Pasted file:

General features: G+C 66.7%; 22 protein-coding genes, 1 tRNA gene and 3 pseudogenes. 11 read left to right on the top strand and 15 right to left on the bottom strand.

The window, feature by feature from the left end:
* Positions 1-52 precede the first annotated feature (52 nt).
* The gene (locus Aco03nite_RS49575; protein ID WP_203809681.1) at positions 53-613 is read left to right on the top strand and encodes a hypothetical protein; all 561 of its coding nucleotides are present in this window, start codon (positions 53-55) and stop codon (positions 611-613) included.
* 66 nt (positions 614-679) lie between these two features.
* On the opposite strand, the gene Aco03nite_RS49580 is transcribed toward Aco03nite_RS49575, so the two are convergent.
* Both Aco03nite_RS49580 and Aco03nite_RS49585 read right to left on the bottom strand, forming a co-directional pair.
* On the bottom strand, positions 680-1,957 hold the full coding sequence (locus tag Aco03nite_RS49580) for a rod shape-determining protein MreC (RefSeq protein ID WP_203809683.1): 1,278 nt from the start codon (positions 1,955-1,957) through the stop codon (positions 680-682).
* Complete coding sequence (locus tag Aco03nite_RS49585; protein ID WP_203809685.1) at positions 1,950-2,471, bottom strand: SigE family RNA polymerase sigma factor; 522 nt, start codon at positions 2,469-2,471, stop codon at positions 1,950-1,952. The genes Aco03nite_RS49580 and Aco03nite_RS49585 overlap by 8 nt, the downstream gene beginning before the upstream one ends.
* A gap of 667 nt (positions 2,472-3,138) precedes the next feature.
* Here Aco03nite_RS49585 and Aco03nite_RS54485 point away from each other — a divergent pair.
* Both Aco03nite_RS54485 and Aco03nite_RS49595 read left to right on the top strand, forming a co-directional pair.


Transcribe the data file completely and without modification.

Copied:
General features: G+C 66.7%; 22 protein-coding genes, 1 tRNA gene and 3 pseudogenes. 11 read left to right on the top strand and 15 right to left on the bottom strand.

The window, feature by feature from the left end:
* Positions 1-52 precede the first annotated feature (52 nt).
* The gene (locus Aco03nite_RS49575; protein ID WP_203809681.1) at positions 53-613 is read left to right on the top strand and encodes a hypothetical protein; all 561 of its coding nucleotides are present in this window, start codon (positions 53-55) and stop codon (positions 611-613) included.
* 66 nt (positions 614-679) lie between these two features.
* On the opposite strand, the gene Aco03nite_RS49580 is transcribed toward Aco03nite_RS49575, so the two are convergent.
* Both Aco03nite_RS49580 and Aco03nite_RS49585 read right to left on the bottom strand, forming a co-directional pair.
* On the bottom strand, positions 680-1,957 hold the full coding sequence (locus tag Aco03nite_RS49580) for a rod shape-determining protein MreC (RefSeq protein ID WP_203809683.1): 1,278 nt from the start codon (positions 1,955-1,957) through the stop codon (positions 680-682).
* Complete coding sequence (locus tag Aco03nite_RS49585; protein ID WP_203809685.1) at positions 1,950-2,471, bottom strand: SigE family RNA polymerase sigma factor; 522 nt, start codon at positions 2,469-2,471, stop codon at positions 1,950-1,952. The genes Aco03nite_RS49580 and Aco03nite_RS49585 overlap by 8 nt, the downstream gene beginning before the upstream one ends.
* A gap of 667 nt (positions 2,472-3,138) precedes the next feature.
* Here Aco03nite_RS49585 and Aco03nite_RS54485 point away from each other — a divergent pair.
* Both Aco03nite_RS54485 and Aco03nite_RS49595 read left to right on the top strand, forming a co-directional pair.